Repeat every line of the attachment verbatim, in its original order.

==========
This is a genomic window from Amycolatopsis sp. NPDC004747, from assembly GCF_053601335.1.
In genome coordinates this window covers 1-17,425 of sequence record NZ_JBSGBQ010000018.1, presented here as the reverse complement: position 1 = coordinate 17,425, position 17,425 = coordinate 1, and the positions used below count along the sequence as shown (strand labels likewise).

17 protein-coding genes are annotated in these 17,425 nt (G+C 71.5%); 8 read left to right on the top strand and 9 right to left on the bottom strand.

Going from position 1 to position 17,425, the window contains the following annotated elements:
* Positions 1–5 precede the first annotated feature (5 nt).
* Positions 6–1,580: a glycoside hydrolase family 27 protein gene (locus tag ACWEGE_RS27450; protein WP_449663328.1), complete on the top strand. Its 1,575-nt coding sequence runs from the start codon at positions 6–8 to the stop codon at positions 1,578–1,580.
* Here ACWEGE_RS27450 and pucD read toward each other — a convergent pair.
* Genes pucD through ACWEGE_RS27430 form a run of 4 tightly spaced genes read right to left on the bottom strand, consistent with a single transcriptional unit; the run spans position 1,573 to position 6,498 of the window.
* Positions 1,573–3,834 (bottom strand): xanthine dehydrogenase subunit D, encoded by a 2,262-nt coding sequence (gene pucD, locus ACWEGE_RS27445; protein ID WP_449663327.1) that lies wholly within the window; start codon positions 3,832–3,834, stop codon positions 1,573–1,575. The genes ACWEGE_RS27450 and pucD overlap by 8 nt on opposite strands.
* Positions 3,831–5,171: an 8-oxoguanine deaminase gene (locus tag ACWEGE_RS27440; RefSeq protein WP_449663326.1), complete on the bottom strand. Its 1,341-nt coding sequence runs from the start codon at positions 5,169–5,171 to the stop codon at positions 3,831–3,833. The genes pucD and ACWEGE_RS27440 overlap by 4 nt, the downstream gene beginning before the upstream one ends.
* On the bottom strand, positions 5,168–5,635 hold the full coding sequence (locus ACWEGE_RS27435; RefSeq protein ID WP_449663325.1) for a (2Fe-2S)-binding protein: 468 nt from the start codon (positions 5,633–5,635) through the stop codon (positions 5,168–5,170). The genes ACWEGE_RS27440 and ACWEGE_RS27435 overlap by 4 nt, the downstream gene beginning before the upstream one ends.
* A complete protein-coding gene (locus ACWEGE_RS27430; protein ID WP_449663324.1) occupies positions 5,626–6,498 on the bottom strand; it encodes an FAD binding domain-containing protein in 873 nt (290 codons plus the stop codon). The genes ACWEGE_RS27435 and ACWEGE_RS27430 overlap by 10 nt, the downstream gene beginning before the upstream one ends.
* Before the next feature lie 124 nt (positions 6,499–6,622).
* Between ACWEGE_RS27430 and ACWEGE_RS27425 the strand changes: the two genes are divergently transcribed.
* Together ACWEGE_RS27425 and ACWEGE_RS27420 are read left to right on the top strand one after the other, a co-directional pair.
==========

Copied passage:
This is a genomic window from Amycolatopsis sp. NPDC004747, from assembly GCF_053601335.1.
In genome coordinates this window covers 1-17,425 of sequence record NZ_JBSGBQ010000018.1, presented here as the reverse complement: position 1 = coordinate 17,425, position 17,425 = coordinate 1, and the positions used below count along the sequence as shown (strand labels likewise).

17 protein-coding genes are annotated in these 17,425 nt (G+C 71.5%); 8 read left to right on the top strand and 9 right to left on the bottom strand.

Going from position 1 to position 17,425, the window contains the following annotated elements:
* Positions 1–5 precede the first annotated feature (5 nt).
* Positions 6–1,580: a glycoside hydrolase family 27 protein gene (locus tag ACWEGE_RS27450; protein WP_449663328.1), complete on the top strand. Its 1,575-nt coding sequence runs from the start codon at positions 6–8 to the stop codon at positions 1,578–1,580.
* Here ACWEGE_RS27450 and pucD read toward each other — a convergent pair.
* Genes pucD through ACWEGE_RS27430 form a run of 4 tightly spaced genes read right to left on the bottom strand, consistent with a single transcriptional unit; the run spans position 1,573 to position 6,498 of the window.
* Positions 1,573–3,834 (bottom strand): xanthine dehydrogenase subunit D, encoded by a 2,262-nt coding sequence (gene pucD, locus ACWEGE_RS27445; protein ID WP_449663327.1) that lies wholly within the window; start codon positions 3,832–3,834, stop codon positions 1,573–1,575. The genes ACWEGE_RS27450 and pucD overlap by 8 nt on opposite strands.
* Positions 3,831–5,171: an 8-oxoguanine deaminase gene (locus tag ACWEGE_RS27440; RefSeq protein WP_449663326.1), complete on the bottom strand. Its 1,341-nt coding sequence runs from the start codon at positions 5,169–5,171 to the stop codon at positions 3,831–3,833. The genes pucD and ACWEGE_RS27440 overlap by 4 nt, the downstream gene beginning before the upstream one ends.
* On the bottom strand, positions 5,168–5,635 hold the full coding sequence (locus ACWEGE_RS27435; RefSeq protein ID WP_449663325.1) for a (2Fe-2S)-binding protein: 468 nt from the start codon (positions 5,633–5,635) through the stop codon (positions 5,168–5,170). The genes ACWEGE_RS27440 and ACWEGE_RS27435 overlap by 4 nt, the downstream gene beginning before the upstream one ends.
* A complete protein-coding gene (locus ACWEGE_RS27430; protein ID WP_449663324.1) occupies positions 5,626–6,498 on the bottom strand; it encodes an FAD binding domain-containing protein in 873 nt (290 codons plus the stop codon). The genes ACWEGE_RS27435 and ACWEGE_RS27430 overlap by 10 nt, the downstream gene beginning before the upstream one ends.
* Before the next feature lie 124 nt (positions 6,499–6,622).
* Between ACWEGE_RS27430 and ACWEGE_RS27425 the strand changes: the two genes are divergently transcribed.
* Together ACWEGE_RS27425 and ACWEGE_RS27420 are read left to right on the top strand one after the other, a co-directional pair.